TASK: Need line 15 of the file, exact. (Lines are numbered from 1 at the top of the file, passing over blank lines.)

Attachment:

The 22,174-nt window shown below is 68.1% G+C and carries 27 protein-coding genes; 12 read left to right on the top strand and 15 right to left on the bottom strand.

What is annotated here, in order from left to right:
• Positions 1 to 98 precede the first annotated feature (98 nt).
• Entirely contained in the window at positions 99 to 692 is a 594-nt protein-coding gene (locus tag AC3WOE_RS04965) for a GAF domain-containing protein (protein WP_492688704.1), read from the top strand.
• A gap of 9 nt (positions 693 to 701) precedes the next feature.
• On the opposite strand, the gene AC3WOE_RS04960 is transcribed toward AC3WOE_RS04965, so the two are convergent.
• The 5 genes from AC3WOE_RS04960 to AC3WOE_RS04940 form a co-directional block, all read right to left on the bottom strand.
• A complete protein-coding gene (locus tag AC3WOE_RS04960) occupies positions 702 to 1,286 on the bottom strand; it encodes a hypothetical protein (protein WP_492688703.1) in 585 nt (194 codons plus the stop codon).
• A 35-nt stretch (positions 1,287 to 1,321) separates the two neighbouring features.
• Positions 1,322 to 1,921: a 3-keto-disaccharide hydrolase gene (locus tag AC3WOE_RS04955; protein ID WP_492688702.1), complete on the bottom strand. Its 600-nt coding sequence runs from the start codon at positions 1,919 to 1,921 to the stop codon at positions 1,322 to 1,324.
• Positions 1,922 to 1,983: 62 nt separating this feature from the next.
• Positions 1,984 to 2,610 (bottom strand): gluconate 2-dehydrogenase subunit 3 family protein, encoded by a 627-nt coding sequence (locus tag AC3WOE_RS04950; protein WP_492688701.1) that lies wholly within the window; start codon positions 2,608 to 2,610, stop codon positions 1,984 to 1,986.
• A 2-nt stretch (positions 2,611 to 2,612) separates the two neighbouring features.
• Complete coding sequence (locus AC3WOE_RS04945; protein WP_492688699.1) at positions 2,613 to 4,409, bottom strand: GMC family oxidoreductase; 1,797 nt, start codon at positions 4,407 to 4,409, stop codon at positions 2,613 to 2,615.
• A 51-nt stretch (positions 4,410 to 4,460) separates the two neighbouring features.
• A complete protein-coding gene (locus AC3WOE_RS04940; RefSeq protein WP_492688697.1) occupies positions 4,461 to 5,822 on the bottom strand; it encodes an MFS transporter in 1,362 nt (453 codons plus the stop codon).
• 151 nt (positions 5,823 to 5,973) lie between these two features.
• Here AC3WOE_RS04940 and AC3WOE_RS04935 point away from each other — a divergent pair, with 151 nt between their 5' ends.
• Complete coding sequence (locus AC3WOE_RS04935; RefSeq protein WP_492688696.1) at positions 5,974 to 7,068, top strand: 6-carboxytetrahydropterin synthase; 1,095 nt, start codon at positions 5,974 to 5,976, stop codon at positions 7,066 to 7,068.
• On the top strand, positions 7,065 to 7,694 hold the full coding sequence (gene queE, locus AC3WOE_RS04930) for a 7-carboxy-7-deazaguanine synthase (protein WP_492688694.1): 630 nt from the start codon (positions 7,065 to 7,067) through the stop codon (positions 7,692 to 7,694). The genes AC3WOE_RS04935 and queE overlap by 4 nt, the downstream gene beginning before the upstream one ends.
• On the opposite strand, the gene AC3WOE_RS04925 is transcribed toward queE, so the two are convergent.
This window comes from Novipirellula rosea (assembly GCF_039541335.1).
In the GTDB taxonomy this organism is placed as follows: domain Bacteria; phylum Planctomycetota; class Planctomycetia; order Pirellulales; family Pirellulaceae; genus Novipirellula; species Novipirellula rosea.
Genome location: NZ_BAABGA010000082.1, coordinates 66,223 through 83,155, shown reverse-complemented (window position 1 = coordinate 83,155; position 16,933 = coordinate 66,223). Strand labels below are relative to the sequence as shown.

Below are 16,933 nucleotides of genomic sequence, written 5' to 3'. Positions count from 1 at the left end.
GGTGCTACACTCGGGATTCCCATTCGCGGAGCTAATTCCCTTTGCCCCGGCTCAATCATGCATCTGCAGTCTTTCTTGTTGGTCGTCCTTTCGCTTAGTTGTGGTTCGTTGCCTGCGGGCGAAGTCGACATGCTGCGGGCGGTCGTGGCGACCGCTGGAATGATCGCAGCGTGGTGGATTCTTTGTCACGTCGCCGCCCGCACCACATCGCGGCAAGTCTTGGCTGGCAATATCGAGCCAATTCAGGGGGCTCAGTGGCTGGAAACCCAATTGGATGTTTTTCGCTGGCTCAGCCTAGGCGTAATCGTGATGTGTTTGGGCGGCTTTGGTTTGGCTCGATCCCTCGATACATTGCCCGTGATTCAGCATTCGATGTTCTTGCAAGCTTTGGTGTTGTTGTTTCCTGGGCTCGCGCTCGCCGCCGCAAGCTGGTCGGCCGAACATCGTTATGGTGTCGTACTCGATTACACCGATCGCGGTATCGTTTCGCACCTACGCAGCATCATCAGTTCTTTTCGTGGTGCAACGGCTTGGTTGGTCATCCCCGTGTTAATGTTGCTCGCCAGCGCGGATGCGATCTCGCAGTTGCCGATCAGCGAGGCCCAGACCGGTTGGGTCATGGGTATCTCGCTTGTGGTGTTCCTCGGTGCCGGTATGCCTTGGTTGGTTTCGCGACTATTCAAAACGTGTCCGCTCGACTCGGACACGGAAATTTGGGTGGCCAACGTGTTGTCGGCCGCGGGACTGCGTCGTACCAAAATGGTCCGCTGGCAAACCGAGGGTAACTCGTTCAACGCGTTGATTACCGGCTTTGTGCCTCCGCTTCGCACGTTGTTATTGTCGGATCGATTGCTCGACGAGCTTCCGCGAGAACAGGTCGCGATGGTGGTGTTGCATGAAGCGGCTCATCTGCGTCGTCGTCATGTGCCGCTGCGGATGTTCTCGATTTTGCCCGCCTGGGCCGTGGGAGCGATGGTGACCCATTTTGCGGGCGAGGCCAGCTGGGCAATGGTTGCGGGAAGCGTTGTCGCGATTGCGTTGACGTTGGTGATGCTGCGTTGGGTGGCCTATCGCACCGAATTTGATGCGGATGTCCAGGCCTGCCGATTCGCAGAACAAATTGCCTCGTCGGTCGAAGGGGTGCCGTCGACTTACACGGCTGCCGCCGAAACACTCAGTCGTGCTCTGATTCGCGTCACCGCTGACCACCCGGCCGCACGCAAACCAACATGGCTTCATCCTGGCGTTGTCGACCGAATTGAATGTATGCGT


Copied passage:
• A 51-nt stretch (positions 4,410 to 4,460) separates the two neighbouring features.